Darren Parry wins Democratic nomination in 1st Congressional District

(Leah Hogsten | Tribune file photo) Darren Parry, the Democratic nominee in Utah 1st Congressional District, talks at a May Day celebration in 2019.

After a week of counting by-mail ballots, Darren Parry — the former chairman of the Northwestern Band of the Shoshone Nation — has won the Democratic nomination for the 1st Congressional District race, where nine-term GOP Rep. Rob Bishop is retiring.

His opponent, Jamie Cheek, a vocational rehabilitation manager for the state, conceded Wednesday in a tight race where Parry had 51% of the vote to her 49%. She trailed by 441 votes.

Cheek said in a Facebook post, “It has become clear that, however close it may be, the votes are not in our favor. This is not the outcome we hoped or worked so tirelessly for, but that doesn’t take away from what we accomplished. We ran the most progressive, forward-thinking campaign in the history of Utah’s 1st District.”

In a victory statement, Parry thanked district Democrats for their trust as he now will face GOP nominee Blake Moore, a management consultant, in the Nov. 3 general election. Democrats have not won the district in 42 years. The last time was when the late Rep. Gunn McKay won it in 1978.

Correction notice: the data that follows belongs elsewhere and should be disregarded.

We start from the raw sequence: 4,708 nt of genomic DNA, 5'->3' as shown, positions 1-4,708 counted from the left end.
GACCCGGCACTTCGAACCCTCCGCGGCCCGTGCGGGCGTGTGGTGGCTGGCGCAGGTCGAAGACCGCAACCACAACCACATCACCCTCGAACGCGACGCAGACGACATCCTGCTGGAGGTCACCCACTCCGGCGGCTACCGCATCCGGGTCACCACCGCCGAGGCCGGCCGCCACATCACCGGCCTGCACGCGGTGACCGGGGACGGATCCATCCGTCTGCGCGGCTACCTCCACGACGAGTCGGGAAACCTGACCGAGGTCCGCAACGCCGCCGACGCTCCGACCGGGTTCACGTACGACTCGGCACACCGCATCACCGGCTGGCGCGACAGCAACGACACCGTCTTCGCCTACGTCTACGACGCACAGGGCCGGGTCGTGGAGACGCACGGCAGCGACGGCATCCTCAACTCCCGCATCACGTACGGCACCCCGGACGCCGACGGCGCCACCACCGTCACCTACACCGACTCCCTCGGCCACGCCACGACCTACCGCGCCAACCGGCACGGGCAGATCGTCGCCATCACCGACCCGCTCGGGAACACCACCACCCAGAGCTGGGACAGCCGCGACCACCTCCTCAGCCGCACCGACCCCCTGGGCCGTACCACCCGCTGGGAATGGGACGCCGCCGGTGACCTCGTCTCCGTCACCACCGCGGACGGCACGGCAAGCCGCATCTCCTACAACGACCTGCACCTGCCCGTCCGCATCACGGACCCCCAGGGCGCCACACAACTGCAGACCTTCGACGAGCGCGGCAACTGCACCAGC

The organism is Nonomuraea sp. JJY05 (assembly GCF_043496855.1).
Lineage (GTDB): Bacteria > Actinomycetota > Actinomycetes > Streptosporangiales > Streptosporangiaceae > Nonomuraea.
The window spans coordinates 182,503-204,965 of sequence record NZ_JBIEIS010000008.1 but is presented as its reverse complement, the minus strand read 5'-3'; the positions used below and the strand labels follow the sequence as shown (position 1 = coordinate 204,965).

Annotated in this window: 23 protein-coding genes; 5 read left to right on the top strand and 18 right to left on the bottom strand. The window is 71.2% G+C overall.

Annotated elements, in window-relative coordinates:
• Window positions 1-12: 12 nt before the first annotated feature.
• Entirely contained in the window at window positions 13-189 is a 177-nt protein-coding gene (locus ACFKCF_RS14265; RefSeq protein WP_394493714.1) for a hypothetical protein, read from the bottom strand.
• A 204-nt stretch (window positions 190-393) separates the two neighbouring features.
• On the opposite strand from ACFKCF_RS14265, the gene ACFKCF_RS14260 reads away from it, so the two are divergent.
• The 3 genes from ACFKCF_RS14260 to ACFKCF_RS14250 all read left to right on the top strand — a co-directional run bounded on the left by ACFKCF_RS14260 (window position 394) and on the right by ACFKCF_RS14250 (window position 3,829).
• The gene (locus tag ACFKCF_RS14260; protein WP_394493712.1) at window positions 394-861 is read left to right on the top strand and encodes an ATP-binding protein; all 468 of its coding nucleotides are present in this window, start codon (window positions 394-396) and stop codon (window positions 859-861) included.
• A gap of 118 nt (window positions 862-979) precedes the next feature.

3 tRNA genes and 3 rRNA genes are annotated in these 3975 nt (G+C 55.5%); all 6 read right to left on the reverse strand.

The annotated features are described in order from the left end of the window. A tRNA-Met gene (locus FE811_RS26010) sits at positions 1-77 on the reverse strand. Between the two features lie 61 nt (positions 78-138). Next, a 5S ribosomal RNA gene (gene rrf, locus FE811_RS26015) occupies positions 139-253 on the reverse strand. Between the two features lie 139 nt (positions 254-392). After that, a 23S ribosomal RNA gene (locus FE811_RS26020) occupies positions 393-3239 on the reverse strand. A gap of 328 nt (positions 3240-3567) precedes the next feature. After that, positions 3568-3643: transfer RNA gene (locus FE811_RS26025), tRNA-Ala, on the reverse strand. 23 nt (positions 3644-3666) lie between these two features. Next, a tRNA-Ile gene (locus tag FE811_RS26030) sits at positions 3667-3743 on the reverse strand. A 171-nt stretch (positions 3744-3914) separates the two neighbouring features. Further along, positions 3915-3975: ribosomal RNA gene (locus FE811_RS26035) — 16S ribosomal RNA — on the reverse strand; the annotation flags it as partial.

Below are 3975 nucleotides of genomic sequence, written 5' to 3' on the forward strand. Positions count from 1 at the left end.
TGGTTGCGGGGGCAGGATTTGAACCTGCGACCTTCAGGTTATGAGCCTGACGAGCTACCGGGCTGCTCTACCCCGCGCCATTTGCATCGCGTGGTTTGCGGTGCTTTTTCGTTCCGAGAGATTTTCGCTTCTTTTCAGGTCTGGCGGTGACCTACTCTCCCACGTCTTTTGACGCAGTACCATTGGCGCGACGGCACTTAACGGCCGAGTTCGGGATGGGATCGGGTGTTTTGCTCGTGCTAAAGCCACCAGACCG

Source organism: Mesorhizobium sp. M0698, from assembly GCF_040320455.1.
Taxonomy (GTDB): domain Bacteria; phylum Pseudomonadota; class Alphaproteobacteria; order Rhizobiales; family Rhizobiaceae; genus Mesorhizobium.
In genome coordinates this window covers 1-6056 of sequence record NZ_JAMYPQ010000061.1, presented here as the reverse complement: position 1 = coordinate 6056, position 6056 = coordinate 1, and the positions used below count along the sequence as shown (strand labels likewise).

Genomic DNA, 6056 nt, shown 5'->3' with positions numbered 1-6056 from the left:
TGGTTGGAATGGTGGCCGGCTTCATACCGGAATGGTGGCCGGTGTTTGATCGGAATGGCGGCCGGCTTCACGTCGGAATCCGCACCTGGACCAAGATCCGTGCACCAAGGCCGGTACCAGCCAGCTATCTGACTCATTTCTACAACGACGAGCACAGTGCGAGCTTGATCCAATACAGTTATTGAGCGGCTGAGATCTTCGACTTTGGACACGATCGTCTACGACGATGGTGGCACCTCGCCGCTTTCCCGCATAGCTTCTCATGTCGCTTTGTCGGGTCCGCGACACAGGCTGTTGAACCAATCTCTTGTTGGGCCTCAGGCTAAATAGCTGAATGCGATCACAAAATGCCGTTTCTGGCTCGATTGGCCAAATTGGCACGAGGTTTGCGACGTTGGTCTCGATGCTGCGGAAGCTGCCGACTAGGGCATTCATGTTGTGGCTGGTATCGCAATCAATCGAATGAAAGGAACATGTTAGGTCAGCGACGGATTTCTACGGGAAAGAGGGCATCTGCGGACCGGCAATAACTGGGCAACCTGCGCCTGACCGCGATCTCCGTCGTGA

“From the very first day, this campaign has been focused on what we, as Utahns and Americans, can do to protect our environment, our public lands and the most marginalized,” Parry said.

“We will continue sharing our vision for a better Utah and a better country with all of the residents of our district. We look forward to hearing your stories and traveling through the most beautiful district in the United States.”

Parry, a moderate, said he chose to run to try to bring civility back to politics.

“Some of the greatest crimes in the history of our nation were not caused by hatred, but by indifference. It’s time for good people to stand up,” he says. “I am a bridge builder.”

In a state where candidates often like to proclaim that they are fourth- or fifth-generation Utahns, Parry — who stepped down from his leadership post with the Shoshone tribe to run for Congress — likes to say he is “at least a 50-generation Utahn.”